Anthony Kevin “Tony” Dungy was born October 6, 1955 in Jackson, Michigan. He was the four-year starting quarterback at the University of Minnesota from 1973-1976. When Dungy graduated, he was Minnesota’s career leader in pass attempts, completions, touchdowns, and passing yards. He remains ninth on the school’s passing list some 35 years after graduation. Dungy went undrafted despite his stellar college career. The Pittsburgh Steelers signed him 1977 and converted him to defensive back. Dungy holds the distinction of being the only player since the AFL-NFL merger in 1970 to complete a pass and intercept a pass in the same game. In a game against the Houston Oilers in 1977, he was listed as the emergency quarterback. When Terry Bradshaw and Mike Kruczek left the game with injuries, Dungy entered the lineup at quarterback. He had already played most of the game at defensive back.
Dungy retired in 1980 and returned to his Alma mater as defensive backs coach. After one season at Minnesota, he would spend the next 15 years as a defensive backs coach and defensive coordinator for three different NFL teams. Dungy would get his head coaching opportunity when he was hired by the Tampa Bay Buccaneers in 1996. Dungy’s six years in Tampa were arguably the most successful in franchise history. The Buccaneers won 10 or more games three times and were a game away from the Super Bowl in 1999. Although the Buccaneers did finally win a Super Bowl in 2002, coach Jon Gruden gave much of the credit to Dungy for being the architect of the team.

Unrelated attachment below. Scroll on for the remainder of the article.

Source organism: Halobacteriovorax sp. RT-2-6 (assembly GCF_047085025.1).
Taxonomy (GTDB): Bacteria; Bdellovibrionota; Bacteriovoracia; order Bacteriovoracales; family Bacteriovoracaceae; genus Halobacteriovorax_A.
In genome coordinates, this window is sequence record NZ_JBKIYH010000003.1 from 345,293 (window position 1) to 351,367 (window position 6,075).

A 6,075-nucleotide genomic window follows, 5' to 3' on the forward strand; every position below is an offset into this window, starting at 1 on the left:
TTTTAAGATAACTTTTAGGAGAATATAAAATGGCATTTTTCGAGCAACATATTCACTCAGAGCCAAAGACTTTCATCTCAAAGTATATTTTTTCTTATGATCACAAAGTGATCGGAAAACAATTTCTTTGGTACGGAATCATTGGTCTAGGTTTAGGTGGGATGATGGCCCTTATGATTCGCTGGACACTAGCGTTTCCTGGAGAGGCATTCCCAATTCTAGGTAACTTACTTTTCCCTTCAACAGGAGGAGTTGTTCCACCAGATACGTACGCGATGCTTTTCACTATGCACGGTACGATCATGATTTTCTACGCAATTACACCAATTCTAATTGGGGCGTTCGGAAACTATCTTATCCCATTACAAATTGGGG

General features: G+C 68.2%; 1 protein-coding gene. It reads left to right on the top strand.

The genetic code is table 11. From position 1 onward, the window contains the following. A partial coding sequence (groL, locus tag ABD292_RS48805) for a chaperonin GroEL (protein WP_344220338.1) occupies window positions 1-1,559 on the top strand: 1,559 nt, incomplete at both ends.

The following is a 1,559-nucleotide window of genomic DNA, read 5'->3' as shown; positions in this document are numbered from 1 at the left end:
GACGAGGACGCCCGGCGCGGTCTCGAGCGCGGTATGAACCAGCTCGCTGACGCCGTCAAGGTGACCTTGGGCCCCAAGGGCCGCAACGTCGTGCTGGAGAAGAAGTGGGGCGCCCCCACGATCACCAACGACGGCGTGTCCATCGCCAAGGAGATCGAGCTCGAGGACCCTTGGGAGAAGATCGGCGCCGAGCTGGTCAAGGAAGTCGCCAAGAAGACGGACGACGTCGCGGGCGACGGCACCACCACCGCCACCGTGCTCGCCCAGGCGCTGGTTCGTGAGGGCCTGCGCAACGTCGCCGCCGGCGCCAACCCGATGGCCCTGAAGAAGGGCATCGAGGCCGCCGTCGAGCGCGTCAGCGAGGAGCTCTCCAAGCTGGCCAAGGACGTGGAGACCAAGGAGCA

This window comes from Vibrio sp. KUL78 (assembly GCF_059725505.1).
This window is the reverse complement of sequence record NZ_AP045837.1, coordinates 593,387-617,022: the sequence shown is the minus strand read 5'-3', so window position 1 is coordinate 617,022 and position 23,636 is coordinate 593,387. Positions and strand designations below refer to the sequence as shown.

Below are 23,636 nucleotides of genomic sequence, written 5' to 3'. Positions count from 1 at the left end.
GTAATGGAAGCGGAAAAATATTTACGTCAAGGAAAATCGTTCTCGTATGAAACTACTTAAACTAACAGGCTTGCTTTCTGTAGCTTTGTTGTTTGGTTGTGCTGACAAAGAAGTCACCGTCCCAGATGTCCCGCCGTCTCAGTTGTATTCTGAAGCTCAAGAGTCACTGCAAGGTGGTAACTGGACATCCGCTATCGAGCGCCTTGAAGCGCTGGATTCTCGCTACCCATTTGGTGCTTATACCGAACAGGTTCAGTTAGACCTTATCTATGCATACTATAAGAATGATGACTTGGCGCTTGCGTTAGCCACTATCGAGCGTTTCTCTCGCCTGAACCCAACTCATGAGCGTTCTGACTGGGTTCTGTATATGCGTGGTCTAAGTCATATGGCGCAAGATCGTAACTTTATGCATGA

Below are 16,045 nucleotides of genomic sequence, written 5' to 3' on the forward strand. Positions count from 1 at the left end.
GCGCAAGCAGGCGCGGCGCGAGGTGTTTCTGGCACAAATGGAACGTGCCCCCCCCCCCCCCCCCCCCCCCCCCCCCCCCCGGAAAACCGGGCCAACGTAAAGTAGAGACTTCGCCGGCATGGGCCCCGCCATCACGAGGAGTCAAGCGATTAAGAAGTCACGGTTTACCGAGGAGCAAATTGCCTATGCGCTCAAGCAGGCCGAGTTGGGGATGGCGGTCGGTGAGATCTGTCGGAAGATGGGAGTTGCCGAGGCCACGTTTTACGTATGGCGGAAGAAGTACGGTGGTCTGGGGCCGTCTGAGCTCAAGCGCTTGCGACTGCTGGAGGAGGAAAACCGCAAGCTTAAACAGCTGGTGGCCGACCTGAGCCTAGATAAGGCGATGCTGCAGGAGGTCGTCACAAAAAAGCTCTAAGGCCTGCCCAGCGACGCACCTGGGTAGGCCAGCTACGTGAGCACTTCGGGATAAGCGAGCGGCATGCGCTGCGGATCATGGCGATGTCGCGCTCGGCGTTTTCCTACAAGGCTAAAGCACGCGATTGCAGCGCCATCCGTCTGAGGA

When Tampa Bay fired Dungy after the 2001 season, he did not remain unemployed long. The Indianapolis Colts hired him immediately and the team has never experienced more success. Dungy’s Colts made the playoffs with 10 or more wins in each of Dungy’s seven seasons – culminating in a Super Bowl XLI victory over the Chicago Bears. The Super Bowl triumph made Dungy the first African-American head coach to win a Super Bowl. NFL teams are known for copying success. Teams all over the country run the “West Coast” offense because of the success Bill Walsh had with the San Francisco 49ers. Several of his assistants earned head coaching positions due to their association with Walsh. The same is true of Dungy. His famed “Tampa 2” defense is being run by many NFL teams. Moreover, four of his former assistants are among the seven African-American head coaches working in the league today.
Tony Dungy also proved that people of good principle and positive character could win at the highest level. So often, we hear of coaches who tear their players down with profanity and insults. Dungy chose to talk to his players with respect and he got the same from them. Since retiring from coaching in 2008, Dungy continues to mentor players and other men through the All-Pro Dad organization. His coaching philosophy is a shining example for all coaches in any sport. He explains this philosophy in the video below (Email subscribers click here). Tony Dungy is my favorite coach and the example I use most when I say that people who practice good sportsmanship can be winners too. Until next time…
Be a Good Sport!